True Highlands Blog
When you drive along the wild and lonely road from Kilchoan to Sanna on the Ardnamurchan peninsula, you find yourself passing through a low-lying, almost moon-like terrain that is fringed on all sides by lumpy black hills.
There are no trees or landmarks to break up the flatness, and even the burn which cuts a shallow groove through the landscape seems to be unsure about its sense of direction.
You are, in fact, travelling through the magma chamber of an extinct volcano – or what remains of it.
About 60 million years ago, during the Palaeogene period, “things were far from quiet across the landscape that had just emerged from the bottom of the Cretaceous sea.” The Atlantic was being stretched as America and Europe drifted further apart, and a line of volcanoes emerged along the western seaboard of Scotland, reaching right up to Iceland and Greenland.
Today, the mountains of Skye, Rum, Mull and Arran all stand as silent witnesses to the formidable power of volcanoes. But what we are looking at in Ardnamurchan is slightly different, because during the ice ages the top part of this volcano was effectively scoured away by the ice. It’s barely recognisable from the ground, but from the air, the picture is much clearer.
A short distance away, at Sanna, outflows of dark basalt punctuate the white sands, while throughout the peninsula, exposed rocky outcrops glitter with silvery mica. For geology students, Ardnamurchan is like a textbook on a colossal scale, offering features such as ring dykes, cone sheets, ash flows, and even examples of ‘air-fall’ rocks which were formed from lava that was spat out of the heart of the volcano.
True Highlands note: When on Ardnamurchan a drive to Sanna is a must and if you’re an active sort, you can in fact walk right around the ring dyke of the volcano. Now there’s something to write on your postcard!
Cairns and Stones
Just a few miles west of Glenborrodale you can walk down to a beautiful little bay called Camas nan Geall, or ‘the Bay of the Strangers’.
There’s a layby overlooking the bay, and a farm track leads to the field below. The path runs parallel to the coast and then turns at right angles, heading straight for a fascinating group of archaeological sites: a Neolithic chambered cairn, a standing stone and a small burial ground.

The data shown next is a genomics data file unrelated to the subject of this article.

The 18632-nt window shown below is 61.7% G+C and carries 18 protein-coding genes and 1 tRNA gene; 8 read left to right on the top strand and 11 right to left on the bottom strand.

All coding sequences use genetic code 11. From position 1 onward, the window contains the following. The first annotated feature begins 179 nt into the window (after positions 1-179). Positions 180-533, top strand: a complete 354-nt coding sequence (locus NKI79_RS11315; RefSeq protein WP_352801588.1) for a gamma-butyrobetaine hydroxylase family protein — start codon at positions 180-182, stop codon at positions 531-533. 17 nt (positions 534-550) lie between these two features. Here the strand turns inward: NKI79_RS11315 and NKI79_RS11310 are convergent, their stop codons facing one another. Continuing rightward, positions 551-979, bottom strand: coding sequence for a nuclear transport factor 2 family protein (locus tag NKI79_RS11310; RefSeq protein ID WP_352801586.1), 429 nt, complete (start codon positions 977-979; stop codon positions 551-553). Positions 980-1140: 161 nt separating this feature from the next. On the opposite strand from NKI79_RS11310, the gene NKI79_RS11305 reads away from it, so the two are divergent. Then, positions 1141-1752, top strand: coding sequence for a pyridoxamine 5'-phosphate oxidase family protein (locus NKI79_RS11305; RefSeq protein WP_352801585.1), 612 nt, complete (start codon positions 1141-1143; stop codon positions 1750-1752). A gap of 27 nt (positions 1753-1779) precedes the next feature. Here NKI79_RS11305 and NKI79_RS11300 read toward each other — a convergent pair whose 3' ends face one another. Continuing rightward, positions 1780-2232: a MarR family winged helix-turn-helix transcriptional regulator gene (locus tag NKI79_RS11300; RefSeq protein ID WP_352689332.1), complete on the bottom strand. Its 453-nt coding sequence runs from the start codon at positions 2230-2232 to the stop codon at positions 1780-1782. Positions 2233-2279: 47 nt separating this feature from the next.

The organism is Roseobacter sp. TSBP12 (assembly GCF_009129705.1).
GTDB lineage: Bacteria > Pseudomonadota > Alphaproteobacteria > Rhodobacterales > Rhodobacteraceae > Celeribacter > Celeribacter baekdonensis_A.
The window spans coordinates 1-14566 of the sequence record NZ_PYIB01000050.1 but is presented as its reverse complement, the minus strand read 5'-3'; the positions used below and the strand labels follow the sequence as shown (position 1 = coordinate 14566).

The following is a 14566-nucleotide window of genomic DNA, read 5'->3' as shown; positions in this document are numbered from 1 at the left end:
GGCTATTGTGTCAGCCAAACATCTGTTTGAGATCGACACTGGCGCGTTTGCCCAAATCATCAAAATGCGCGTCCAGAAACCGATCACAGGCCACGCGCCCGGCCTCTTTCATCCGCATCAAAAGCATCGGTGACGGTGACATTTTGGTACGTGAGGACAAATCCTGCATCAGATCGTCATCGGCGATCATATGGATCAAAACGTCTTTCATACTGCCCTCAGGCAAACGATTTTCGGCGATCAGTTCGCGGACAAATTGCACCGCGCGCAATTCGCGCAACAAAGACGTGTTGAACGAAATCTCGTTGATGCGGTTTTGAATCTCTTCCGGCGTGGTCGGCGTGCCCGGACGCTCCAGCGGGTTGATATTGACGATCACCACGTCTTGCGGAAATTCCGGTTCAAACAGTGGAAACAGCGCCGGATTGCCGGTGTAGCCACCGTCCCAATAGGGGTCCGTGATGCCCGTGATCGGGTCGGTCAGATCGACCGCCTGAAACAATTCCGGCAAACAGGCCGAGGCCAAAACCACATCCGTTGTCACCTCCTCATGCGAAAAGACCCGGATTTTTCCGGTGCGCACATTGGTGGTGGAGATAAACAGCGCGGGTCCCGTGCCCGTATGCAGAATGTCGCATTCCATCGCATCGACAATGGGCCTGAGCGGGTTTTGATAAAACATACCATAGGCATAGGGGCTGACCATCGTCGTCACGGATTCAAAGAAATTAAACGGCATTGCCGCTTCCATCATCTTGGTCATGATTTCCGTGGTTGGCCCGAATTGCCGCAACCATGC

The setting is nothing short of idyllic. But it seems that it’s easier to read the geology of the nearby mountains – which is in itself fascinating – than it is to interpret with any accuracy the significance of the stones that were placed here, perhaps as much as 5,000 years ago.
The Chambered Cairn
The fact that the RCAHMS considers the burial chamber to be ‘largely destroyed’ pretty much speaks for itself. A handful of upright stones lean against each other like drunken revellers, trying to support a capstone that has now collapsed; and a huge flat slab, one of two which are believed to have stood at the entrance to the chamber, lies on the ground just a few yards away.
The second entrance stone has fared better, and appears to be still in place. Wide at the bottom, it tapers upwards to a rounded point and bears some very interesting markings on its lichen-mottled surface. To me it appeared almost like a benevolent guardian, although what it once stood to protect has been prised open to the heavens and scattered beyond all recognition.
Small stones litter the ground around the cairn, but it’s impossible to make any sense of them. Close by are the low ruins of a structure which the RCAHMS describes as a ‘township building’ of a later date, possibly a sheep fank or a byre; it’s very likely that rubble from the cairn was used in the construction of this.
The burial chamber stands at the end of a row of sycamore trees, which may at one time have marked a field boundary. They offer a shady processional route, but a modern one because they must be less than 100 years old. I noticed that the last tree was bending its branches over the site, as if to shield it from public view. One of the lower branches was curiously twisted, having changed direction to grow towards something unseen. With hindsight, I am tempted to wonder if the cairn is sited over a blind spring.